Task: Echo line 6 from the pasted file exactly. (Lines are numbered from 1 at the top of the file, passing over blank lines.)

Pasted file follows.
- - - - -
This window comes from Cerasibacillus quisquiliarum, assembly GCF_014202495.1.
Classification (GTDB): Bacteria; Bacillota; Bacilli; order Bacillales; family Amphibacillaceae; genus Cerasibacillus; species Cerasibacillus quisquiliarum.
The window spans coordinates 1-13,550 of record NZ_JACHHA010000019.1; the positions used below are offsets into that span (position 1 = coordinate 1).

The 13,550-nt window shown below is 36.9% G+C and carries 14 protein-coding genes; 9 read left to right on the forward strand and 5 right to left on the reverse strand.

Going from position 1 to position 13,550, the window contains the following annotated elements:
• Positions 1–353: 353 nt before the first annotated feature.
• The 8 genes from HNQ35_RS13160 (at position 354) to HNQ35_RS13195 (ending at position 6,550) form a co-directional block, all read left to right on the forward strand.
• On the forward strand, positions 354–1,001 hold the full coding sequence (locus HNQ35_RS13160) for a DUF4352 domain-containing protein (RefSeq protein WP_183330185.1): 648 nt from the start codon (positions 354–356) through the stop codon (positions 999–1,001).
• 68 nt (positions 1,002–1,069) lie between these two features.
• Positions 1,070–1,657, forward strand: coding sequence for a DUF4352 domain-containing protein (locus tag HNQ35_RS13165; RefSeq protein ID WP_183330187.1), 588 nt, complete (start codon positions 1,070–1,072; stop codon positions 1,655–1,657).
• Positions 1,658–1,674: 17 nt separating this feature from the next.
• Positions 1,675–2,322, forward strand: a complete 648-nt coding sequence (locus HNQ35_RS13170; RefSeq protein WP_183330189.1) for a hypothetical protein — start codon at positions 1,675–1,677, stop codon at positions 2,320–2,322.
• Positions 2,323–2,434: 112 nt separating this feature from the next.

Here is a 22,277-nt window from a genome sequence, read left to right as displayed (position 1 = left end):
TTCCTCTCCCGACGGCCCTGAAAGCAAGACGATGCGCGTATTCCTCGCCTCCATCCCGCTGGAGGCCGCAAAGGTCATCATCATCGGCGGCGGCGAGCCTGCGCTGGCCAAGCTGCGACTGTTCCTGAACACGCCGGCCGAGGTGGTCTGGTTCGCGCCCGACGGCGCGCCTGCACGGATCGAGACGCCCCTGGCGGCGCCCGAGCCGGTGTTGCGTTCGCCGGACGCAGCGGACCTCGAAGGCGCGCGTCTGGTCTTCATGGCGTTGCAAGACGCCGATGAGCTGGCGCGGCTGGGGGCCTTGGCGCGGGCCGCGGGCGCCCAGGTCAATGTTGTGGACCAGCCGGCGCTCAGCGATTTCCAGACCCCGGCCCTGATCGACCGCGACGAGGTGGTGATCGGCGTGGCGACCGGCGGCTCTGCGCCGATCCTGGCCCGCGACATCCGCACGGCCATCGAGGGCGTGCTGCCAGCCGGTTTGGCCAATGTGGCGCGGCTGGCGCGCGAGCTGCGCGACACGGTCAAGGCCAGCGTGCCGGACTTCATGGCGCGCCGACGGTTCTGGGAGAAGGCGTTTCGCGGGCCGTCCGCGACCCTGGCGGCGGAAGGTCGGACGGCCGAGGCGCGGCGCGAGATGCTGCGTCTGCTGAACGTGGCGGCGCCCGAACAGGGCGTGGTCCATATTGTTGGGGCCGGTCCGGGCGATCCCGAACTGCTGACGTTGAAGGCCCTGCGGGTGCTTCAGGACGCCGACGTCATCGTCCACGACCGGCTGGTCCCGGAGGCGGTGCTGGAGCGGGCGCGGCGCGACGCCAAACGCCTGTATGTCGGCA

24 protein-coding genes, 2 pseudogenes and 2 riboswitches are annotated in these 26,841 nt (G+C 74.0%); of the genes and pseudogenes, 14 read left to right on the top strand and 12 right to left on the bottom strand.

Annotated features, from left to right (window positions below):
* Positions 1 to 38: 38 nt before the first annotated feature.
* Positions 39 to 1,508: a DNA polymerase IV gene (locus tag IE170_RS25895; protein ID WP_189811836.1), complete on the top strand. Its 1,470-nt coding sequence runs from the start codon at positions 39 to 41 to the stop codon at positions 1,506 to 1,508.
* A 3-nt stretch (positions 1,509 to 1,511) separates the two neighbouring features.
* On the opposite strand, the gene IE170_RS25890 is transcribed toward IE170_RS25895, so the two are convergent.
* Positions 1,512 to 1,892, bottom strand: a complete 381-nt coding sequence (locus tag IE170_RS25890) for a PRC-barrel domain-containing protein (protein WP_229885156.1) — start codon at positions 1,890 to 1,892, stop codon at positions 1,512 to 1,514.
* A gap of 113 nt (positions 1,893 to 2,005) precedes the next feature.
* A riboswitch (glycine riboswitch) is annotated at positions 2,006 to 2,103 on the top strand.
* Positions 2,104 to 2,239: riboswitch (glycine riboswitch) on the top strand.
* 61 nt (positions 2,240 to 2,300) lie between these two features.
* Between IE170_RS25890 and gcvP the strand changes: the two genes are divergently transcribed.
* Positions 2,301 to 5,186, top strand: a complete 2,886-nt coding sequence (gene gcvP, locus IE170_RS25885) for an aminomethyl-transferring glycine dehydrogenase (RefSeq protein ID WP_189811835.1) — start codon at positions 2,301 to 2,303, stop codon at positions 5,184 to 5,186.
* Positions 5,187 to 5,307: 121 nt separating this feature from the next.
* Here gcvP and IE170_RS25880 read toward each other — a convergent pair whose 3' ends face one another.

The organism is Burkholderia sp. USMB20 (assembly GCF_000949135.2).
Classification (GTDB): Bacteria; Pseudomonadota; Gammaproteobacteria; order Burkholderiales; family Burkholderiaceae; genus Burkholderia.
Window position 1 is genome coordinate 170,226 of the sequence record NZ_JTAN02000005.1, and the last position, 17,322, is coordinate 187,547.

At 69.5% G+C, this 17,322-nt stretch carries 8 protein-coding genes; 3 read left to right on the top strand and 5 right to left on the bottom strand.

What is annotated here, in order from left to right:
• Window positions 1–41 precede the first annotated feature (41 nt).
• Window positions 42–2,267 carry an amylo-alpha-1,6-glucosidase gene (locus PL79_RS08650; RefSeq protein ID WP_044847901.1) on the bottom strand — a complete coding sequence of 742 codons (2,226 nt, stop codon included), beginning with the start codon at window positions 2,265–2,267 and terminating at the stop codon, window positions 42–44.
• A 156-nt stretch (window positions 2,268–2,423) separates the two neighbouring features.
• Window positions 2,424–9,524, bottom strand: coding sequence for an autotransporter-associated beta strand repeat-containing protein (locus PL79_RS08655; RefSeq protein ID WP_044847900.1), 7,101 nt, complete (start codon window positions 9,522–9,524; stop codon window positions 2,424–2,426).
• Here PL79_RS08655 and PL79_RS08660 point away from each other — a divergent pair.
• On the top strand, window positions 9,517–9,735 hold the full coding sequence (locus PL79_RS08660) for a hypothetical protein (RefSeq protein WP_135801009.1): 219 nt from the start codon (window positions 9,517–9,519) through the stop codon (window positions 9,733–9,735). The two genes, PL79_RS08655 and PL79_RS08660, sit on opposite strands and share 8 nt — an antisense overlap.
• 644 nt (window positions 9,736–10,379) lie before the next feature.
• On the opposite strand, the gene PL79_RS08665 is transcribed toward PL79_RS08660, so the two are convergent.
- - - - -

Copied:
• Positions 1–353: 353 nt before the first annotated feature.